President Barack Obama said on Saturday he had decided the United States should strike Syrian government targets in response to a deadly chemical weapons attack, but said he would seek a congressional vote for any military action. Waiting for congressional approval essentially means an attack would wait until Congress returns to session on September 9.
"We cannot and will not turn a blind eye to what happened in Damascus," Obama said in statement at the White House Rose Garden.
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The president challenged lawmakers to consider "what message will we send to a dictator" if he is allowed to killed hundreds of children with chemical weapons without suffering any retaliation.
Obama's decision likely delays US action for at least 10 days.
In a statement from the White House Rose Garden, US president said he had authorized the use of military force to punish Syria for a chemical weapons attack on August 21 that US officials say killed 1,429 people. Military assets to carry out a strike are in place and ready to move on his order, he said.
But in an acknowledgement of protests from US lawmakers and concerns from war-weary Americans, Obama added an important caveat: he wants Congress to approve.
"Today I'm asking Congress to send a message to the world that we are ready to move as one nation," Obama said.
Obama's decision was a big gamble that he can gain approval from Congress in order to launch a limited strike against Syria to safeguard an international ban on chemical weapons usage, guard US national security interests and protect regional allies like Turkey, Jordan and Israel.
"I have long believed that our power is rooted not just in our military might, but in our example as a government of the people, by the people, and for the people," Obama said.
His decision was also a significant shift away from what was perceived to be a strike fairly soon against Syrian targets. He had been prepared to act unilaterally after the British parliament refused to go along with American plans.
Protracted and expensive wars in Afghanistan and Iraq have left Americans reluctant to get involved in Middle Eastern conflicts.
Most Americans do not want the United States to intervene in Syria. A Reuters/Ipsos poll taken this week showed only 20% believe the United States should take action, but that was up from 9% last week.
A debate has raged for days in Washington among members of the US Congress over whether, or how quickly, Obama should take action.
Senate Republican leader Mitch McConnell backed the move, which he said Obama had told him about.
"The president's role as commander in chief is always strengthened when he enjoys the expressed support of the Congress," said McConnell.
Obama's decision was announced after he met his national security team at the White House. Top aides were to brief senators later in the day and members of the House of Representatives are to receive a classified briefing from administration officials on Sunday.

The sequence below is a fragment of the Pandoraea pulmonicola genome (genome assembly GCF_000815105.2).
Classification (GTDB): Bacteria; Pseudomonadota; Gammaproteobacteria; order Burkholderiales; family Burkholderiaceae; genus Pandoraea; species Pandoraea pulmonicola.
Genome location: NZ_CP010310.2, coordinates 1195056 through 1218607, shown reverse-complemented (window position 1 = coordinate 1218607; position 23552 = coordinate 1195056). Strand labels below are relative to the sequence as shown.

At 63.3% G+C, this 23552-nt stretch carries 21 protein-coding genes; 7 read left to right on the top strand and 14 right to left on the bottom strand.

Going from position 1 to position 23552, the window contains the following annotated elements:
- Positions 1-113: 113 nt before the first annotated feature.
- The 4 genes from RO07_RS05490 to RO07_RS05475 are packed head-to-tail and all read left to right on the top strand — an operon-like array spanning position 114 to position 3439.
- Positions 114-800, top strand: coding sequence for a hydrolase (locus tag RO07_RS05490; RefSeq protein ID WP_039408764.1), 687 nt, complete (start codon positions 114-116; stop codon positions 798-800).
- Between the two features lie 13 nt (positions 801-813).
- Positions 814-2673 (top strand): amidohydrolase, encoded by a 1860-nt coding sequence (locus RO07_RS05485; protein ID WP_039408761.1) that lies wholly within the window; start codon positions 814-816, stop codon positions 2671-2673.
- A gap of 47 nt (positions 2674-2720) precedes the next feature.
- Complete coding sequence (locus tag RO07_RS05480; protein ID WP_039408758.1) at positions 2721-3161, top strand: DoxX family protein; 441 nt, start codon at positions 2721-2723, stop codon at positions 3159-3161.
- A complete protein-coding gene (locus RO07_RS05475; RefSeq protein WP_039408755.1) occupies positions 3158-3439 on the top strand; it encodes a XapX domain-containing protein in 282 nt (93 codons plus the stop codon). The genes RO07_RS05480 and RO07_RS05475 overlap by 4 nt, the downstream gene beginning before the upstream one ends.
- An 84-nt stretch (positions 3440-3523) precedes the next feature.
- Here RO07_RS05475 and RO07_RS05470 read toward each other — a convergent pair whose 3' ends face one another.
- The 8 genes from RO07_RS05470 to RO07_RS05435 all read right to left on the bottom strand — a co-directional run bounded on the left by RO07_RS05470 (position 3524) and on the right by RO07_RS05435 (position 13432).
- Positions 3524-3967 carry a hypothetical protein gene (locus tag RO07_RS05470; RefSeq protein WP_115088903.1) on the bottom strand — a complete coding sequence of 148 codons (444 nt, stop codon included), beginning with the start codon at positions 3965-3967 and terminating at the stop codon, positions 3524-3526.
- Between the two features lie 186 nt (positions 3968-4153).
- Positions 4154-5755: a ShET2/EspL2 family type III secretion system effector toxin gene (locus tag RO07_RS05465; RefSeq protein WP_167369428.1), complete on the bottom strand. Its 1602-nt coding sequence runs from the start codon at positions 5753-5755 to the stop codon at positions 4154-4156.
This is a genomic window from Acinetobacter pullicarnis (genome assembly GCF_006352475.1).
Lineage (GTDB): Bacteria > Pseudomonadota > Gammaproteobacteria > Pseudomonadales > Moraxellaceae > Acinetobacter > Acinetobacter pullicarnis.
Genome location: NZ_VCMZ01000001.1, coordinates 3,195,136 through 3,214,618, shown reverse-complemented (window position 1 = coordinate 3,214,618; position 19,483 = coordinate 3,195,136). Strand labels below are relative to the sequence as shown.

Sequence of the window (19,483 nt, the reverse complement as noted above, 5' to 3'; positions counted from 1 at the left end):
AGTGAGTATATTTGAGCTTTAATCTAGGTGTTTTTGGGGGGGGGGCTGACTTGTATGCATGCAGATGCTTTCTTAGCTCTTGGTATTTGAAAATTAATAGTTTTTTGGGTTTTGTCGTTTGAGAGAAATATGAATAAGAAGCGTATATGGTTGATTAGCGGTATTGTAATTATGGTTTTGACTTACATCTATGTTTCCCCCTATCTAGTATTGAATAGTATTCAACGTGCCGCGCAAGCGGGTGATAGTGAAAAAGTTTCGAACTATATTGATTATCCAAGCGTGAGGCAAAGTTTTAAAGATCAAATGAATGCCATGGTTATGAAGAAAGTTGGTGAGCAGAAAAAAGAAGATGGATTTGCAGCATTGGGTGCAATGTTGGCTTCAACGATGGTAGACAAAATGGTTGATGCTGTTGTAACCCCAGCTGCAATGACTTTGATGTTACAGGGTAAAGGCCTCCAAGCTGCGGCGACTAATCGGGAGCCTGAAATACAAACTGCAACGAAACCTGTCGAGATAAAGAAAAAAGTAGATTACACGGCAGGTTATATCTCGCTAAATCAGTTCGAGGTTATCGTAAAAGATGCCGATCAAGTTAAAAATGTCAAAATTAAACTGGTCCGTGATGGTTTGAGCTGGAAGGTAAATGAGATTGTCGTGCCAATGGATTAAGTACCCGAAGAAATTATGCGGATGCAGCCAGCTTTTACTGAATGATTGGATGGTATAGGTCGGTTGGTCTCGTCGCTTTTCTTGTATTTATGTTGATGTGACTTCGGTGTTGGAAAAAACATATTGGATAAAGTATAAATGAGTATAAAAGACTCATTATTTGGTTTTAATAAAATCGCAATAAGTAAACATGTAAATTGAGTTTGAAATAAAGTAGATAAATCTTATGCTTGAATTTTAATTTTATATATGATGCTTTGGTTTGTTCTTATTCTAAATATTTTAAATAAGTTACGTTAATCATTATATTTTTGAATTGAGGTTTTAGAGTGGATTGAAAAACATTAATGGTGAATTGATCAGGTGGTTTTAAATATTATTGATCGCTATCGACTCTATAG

The objective is to show solid proof that US intelligence officials say shows conclusively that the Syrian government of Syrian President Bashar Assad launched a large chemical weapons assault in Damascus suburbs that left among the dead 426 children.
Obama has broad legal powers to take military action, and he insisted he felt he had the authority to launch a strike on his own. But he said he wanted Congress to have its say.
The Lebanese newspaper Al Diyar reported Saturday that Syrian President Bashar Assad was in an underground war room in an unknown location. According to the Lebanese report, he was with his work team, which includes military officers.
Additionally, the report claimed that his wife and children were in a safe location as well. Other senior Syrian regime officials are reported to have sent their families to safe, apparently underground locations.
UN inspectors arrived in Amsterdam after spending several days in Syria collecting soil samples and interviewing victims of an attack last week in the Damascus suburbs. Officials said it could me more than a week before their final report is complete.
It seemed unlikely Obama would wait that long to order any strike, given the flotilla of US warships equipped with cruise missiles and massed in the Mediterranean; Friday's release of a declassified US intelligence assessment saying Assad's chemical weapons killed 1,429 civilians; and an intensifying round of briefings for lawmakers clamoring for information.
The president said Friday that he was considering "limited and narrow" steps to punish Assad for the attack, adding that US national security interests were at stake. He pledged no US combat troops on the ground in Syria, where a civil war has claimed more than 100,000 civilian lives.
With Obama struggling to gain international backing for a strike, Russian President Vladimir Putin urged him to reconsider his plans, saying he speaking to him not as a president but as the recipient of a Nobel Peace Prize.
"We have to remember what has happened in the last decades, how many times the United States has been the initiator of armed conflict in different regions of the world, said Putin, a strong ally of Assad. "Did this resolve even one problem?"
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